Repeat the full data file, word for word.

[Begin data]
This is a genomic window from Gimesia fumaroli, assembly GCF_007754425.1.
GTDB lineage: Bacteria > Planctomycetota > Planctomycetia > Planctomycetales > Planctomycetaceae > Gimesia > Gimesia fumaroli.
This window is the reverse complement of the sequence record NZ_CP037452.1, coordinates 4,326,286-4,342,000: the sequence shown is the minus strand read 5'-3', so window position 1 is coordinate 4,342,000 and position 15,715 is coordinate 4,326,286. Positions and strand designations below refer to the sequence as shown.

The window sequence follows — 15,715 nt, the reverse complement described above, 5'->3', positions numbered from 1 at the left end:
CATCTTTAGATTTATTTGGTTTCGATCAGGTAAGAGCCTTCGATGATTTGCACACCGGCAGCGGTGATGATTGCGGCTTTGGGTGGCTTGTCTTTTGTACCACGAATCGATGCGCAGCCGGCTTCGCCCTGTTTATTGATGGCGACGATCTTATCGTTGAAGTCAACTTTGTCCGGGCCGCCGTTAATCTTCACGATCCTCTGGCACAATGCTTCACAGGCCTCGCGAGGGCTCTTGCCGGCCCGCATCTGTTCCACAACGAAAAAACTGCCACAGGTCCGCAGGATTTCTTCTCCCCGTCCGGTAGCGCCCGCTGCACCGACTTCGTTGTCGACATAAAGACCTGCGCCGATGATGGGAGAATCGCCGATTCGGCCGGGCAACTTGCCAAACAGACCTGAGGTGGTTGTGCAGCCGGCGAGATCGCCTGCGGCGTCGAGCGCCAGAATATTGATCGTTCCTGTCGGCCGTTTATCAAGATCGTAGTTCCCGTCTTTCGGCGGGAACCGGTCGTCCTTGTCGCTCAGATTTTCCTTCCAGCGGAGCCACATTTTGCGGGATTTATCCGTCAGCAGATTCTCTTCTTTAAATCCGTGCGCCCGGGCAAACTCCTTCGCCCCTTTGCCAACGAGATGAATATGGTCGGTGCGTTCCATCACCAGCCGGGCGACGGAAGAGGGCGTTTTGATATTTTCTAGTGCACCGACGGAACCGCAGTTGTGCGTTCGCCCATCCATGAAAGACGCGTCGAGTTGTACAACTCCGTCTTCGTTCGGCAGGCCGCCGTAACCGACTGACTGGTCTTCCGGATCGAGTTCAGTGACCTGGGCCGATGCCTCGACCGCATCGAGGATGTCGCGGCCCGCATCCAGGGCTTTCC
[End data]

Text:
This is a genomic window from Gimesia fumaroli, assembly GCF_007754425.1.
GTDB lineage: Bacteria > Planctomycetota > Planctomycetia > Planctomycetales > Planctomycetaceae > Gimesia > Gimesia fumaroli.
This window is the reverse complement of the sequence record NZ_CP037452.1, coordinates 4,326,286-4,342,000: the sequence shown is the minus strand read 5'-3', so window position 1 is coordinate 4,342,000 and position 15,715 is coordinate 4,326,286. Positions and strand designations below refer to the sequence as shown.

The window sequence follows — 15,715 nt, the reverse complement described above, 5'->3', positions numbered from 1 at the left end:
CATCTTTAGATTTATTTGGTTTCGATCAGGTAAGAGCCTTCGATGATTTGCACACCGGCAGCGGTGATGATTGCGGCTTTGGGTGGCTTGTCTTTTGTACCACGAATCGATGCGCAGCCGGCTTCGCCCTGTTTATTGATGGCGACGATCTTATCGTTGAAGTCAACTTTGTCCGGGCCGCCGTTAATCTTCACGATCCTCTGGCACAATGCTTCACAGGCCTCGCGAGGGCTCTTGCCGGCCCGCATCTGTTCCACAACGAAAAAACTGCCACAGGTCCGCAGGATTTCTTCTCCCCGTCCGGTAGCGCCCGCTGCACCGACTTCGTTGTCGACATAAAGACCTGCGCCGATGATGGGAGAATCGCCGATTCGGCCGGGCAACTTGCCAAACAGACCTGAGGTGGTTGTGCAGCCGGCGAGATCGCCTGCGGCGTCGAGCGCCAGAATATTGATCGTTCCTGTCGGCCGTTTATCAAGATCGTAGTTCCCGTCTTTCGGCGGGAACCGGTCGTCCTTGTCGCTCAGATTTTCCTTCCAGCGGAGCCACATTTTGCGGGATTTATCCGTCAGCAGATTCTCTTCTTTAAATCCGTGCGCCCGGGCAAACTCCTTCGCCCCTTTGCCAACGAGATGAATATGGTCGGTGCGTTCCATCACCAGCCGGGCGACGGAAGAGGGCGTTTTGATATTTTCTAGTGCACCGACGGAACCGCAGTTGTGCGTTCGCCCATCCATGAAAGACGCGTCGAGTTGTACAACTCCGTCTTCGTTCGGCAGGCCGCCGTAACCGACTGACTGGTCTTCCGGATCGAGTTCAGTGACCTGGGCCGATGCCTCGACCGCATCGAGGATGTCGCGGCCCGCATCCAGGGCTTTCC